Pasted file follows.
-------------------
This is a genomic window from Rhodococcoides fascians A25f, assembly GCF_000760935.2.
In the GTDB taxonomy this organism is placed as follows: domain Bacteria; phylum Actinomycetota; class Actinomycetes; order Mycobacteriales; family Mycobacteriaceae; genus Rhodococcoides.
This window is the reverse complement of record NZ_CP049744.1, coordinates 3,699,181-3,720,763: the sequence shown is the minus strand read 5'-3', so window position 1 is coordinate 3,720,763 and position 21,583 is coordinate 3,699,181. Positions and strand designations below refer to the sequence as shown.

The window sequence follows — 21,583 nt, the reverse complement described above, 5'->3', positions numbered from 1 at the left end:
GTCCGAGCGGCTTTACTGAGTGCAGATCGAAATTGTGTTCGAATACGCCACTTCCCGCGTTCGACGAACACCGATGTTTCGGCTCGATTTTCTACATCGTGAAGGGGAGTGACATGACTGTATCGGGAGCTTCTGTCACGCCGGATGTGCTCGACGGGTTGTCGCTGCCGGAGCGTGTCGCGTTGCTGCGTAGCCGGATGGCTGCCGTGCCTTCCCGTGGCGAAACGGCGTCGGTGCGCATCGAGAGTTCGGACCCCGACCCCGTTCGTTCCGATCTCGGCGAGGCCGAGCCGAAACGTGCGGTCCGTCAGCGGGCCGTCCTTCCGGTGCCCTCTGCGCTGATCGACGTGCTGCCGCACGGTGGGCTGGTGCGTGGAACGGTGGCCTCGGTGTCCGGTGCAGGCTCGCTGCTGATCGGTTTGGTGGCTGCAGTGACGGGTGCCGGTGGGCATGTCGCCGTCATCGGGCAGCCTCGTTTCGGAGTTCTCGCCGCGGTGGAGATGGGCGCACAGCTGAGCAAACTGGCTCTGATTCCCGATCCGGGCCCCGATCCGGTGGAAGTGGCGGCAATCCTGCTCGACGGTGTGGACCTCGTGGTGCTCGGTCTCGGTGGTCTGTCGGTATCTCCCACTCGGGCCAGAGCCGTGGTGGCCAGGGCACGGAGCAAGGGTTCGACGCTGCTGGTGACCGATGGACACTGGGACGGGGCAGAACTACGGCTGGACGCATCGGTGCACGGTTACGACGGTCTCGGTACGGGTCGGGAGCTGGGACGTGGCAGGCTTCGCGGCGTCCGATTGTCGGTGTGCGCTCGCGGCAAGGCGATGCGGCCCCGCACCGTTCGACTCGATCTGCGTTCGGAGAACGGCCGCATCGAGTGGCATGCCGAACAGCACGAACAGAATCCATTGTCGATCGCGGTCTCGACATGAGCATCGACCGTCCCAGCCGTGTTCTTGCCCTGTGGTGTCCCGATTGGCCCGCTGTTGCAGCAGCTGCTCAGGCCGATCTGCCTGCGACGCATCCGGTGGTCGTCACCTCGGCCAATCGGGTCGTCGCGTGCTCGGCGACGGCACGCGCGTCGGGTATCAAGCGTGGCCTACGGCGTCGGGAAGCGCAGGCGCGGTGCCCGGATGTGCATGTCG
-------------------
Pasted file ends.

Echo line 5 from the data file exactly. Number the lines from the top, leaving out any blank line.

GTCCGAGCGGCTTTACTGAGTGCAGATCGAAATTGTGTTCGAATACGCCACTTCCCGCGTTCGACGAACACCGATGTTTCGGCTCGATTTTCTACATCGTGAAGGGGAGTGACATGACTGTATCGGGAGCTTCTGTCACGCCGGATGTGCTCGACGGGTTGTCGCTGCCGGAGCGTGTCGCGTTGCTGCGTAGCCGGATGGCTGCCGTGCCTTCCCGTGGCGAAACGGCGTCGGTGCGCATCGAGAGTTCGGACCCCGACCCCGTTCGTTCCGATCTCGGCGAGGCCGAGCCGAAACGTGCGGTCCGTCAGCGGGCCGTCCTTCCGGTGCCCTCTGCGCTGATCGACGTGCTGCCGCACGGTGGGCTGGTGCGTGGAACGGTGGCCTCGGTGTCCGGTGCAGGCTCGCTGCTGATCGGTTTGGTGGCTGCAGTGACGGGTGCCGGTGGGCATGTCGCCGTCATCGGGCAGCCTCGTTTCGGAGTTCTCGCCGCGGTGGAGATGGGCGCACAGCTGAGCAAACTGGCTCTGATTCCCGATCCGGGCCCCGATCCGGTGGAAGTGGCGGCAATCCTGCTCGACGGTGTGGACCTCGTGGTGCTCGGTCTCGGTGGTCTGTCGGTATCTCCCACTCGGGCCAGAGCCGTGGTGGCCAGGGCACGGAGCAAGGGTTCGACGCTGCTGGTGACCGATGGACACTGGGACGGGGCAGAACTACGGCTGGACGCATCGGTGCACGGTTACGACGGTCTCGGTACGGGTCGGGAGCTGGGACGTGGCAGGCTTCGCGGCGTCCGATTGTCGGTGTGCGCTCGCGGCAAGGCGATGCGGCCCCGCACCGTTCGACTCGATCTGCGTTCGGAGAACGGCCGCATCGAGTGGCATGCCGAACAGCACGAACAGAATCCATTGTCGATCGCGGTCTCGACATGAGCATCGACCGTCCCAGCCGTGTTCTTGCCCTGTGGTGTCCCGATTGGCCCGCTGTTGCAGCAGCTGCTCAGGCCGATCTGCCTGCGACGCATCCGGTGGTCGTCACCTCGGCCAATCGGGTCGTCGCGTGCTCGGCGACGGCACGCGCGTCGGGTATCAAGCGTGGCCTACGGCGTCGGGAAGCGCAGGCGCGGTGCCCGGATGTGCATGTCG